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MarkWest, a leading provider of midstream services in the natural gas industry, has experienced substantial growth since its inception. The majority of their recent growth is associated with the development of natural gas supplies in emerging plays like the Marcellus Shale, where MarkWest is now the largest processor of natural gas.
MarkWest’s Liberty Segment in the Marcellus play—which will ultimately include several facilities in southwestern Pennsylvania, eastern Ohio and northern West Virginia— currently provides fully-integrated natural gas midstream services including gathering, processing, fractionation, storage, and marketing operations.
CEC partnered with MarkWest to provide professional services for projects in the Liberty Segment beginning in 2008 when MarkWest laid its operational foundation in the region. At the time, the Liberty Segment was processing roughly 40 million cubic feet per day. By the end of 2013, the processing capacity will have increased to more than 1.7 billion cubic feet per day. (That’s enough to fill 1,700 40-foot tanker trucks. When lined up, they would span more than 226 football fields or nearly 13 miles.)
CEC’s involvement began with the development of the first site in the Liberty Segment—the Houston facility, located in Washington County, Pennsylvania. CEC provided grading plans, geotechnical investigations, wetland and stream delineations, surveying, and erosion and sedimentation control (E&S) plans and permitting, opening the door for MarkWest to prepare for planned expansions and plant diversification in sync with the growth of the natural gas industry in the region.
One such diversification was a major milestone for MarkWest’s Liberty Segment. The commencement of fractionation operations at Houston in the fall of 2011 meant that valuable, marketable products like butane and propane could be separated from the natural gas on site instead of sending the natural gas hours away for separation elsewhere. Once the fractionation unit was up and running, however, these products were in need of a more reliable distribution network to get them to market. At the time, distribution could only be done through truck loading and hauling. As volumes increased, so too did the demand for a more efficient, cost-effective transportation system, one that could also reduce the impact on local road networks from heavy truck traffic. The answer? Rail.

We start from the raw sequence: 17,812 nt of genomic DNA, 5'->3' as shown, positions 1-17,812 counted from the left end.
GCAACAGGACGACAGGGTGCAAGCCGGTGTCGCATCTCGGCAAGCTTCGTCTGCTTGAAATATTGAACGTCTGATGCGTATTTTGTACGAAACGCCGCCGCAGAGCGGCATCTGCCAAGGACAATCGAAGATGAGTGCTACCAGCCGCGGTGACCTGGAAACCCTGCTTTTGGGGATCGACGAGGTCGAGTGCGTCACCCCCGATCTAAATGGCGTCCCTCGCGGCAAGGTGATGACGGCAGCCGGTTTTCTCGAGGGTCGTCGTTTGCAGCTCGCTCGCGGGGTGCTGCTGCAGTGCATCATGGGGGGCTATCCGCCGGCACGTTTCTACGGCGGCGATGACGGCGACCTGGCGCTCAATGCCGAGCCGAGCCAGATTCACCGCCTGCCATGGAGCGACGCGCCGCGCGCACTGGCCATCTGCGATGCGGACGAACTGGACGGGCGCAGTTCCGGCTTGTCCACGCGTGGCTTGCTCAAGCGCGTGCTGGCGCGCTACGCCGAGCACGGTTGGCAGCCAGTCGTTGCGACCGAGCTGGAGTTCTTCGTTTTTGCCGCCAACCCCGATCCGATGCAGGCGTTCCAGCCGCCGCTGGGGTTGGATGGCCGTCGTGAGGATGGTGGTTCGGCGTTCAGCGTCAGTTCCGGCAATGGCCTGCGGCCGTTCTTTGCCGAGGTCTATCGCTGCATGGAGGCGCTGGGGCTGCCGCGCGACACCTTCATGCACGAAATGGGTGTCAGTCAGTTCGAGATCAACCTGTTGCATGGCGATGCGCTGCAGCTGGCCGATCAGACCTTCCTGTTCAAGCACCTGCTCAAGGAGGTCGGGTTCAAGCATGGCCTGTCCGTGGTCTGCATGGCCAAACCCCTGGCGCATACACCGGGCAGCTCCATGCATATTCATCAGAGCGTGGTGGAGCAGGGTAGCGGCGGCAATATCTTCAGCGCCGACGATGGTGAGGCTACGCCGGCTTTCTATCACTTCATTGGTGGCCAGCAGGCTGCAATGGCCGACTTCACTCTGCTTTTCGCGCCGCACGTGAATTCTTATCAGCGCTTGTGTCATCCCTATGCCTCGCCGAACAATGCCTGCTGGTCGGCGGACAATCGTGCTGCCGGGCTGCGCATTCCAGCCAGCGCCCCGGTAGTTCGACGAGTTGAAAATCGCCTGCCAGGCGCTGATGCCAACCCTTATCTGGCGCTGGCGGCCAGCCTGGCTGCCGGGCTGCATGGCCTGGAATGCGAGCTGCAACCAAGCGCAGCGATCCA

On August 10 of this year, the company started loading and moving rail cars in and out of a rail yard built in Westland, two miles from the Houston plant. The large rail yard can store 200 cars and load 12 at a time, with plans to load 24 in the future. Cars then traverse a 4.5-mile stretch of new rail to the Wheeling & Lake Erie main line for broad distribution. “It was a monumental day for MarkWest in the Marcellus play,” said Joe Lex, a senior project manager whose focus is on all Houston operations. “To be a major midstream company, you have to be able to move large volumes of liquid, and the new rail facility allows us to do that.” Purified products now get to market faster and more efficiently—to Canada, the East Coast, overseas, and eventually to the South.
The Houston facility is now the largest natural gas liquids fractionation, storage, and marketing complex in the northeast United States, and it enables MarkWest to accommodate the full midstream process in this region. But MarkWest was looking to do more than accommodate. New developments in the Liberty Segment will add three large deethanizer units to strip ethane out of the raw natural gas. By mid-2013, when new regulations take effect, the Houston site already will have one unit up and running, removing ethane before the natural gas enters distribution.
“By increasing the capabilities of the Houston site, MarkWest is able to pass through time and cost savings to our customers,” says Robert McHale, MarkWest’s Environmental Compliance Coordinator.
CEC’s goals were simply to enable MarkWest to get down to business in the Marcellus Shale and to do whatever it takes to keep MarkWest competitive. “We look to CEC as a partner in finding the best sites and the best way to utilize the land we have at Houston or at greenfields we’re currently developing in Pennsylvania, West Virginia and Ohio,” said Lex. “Previously, there was not always a great deal of thought about where to put a plant, but now CEC helps us to really optimize the siting of a facility. CEC helps us move things forward. That’s a partnership, in my mind.”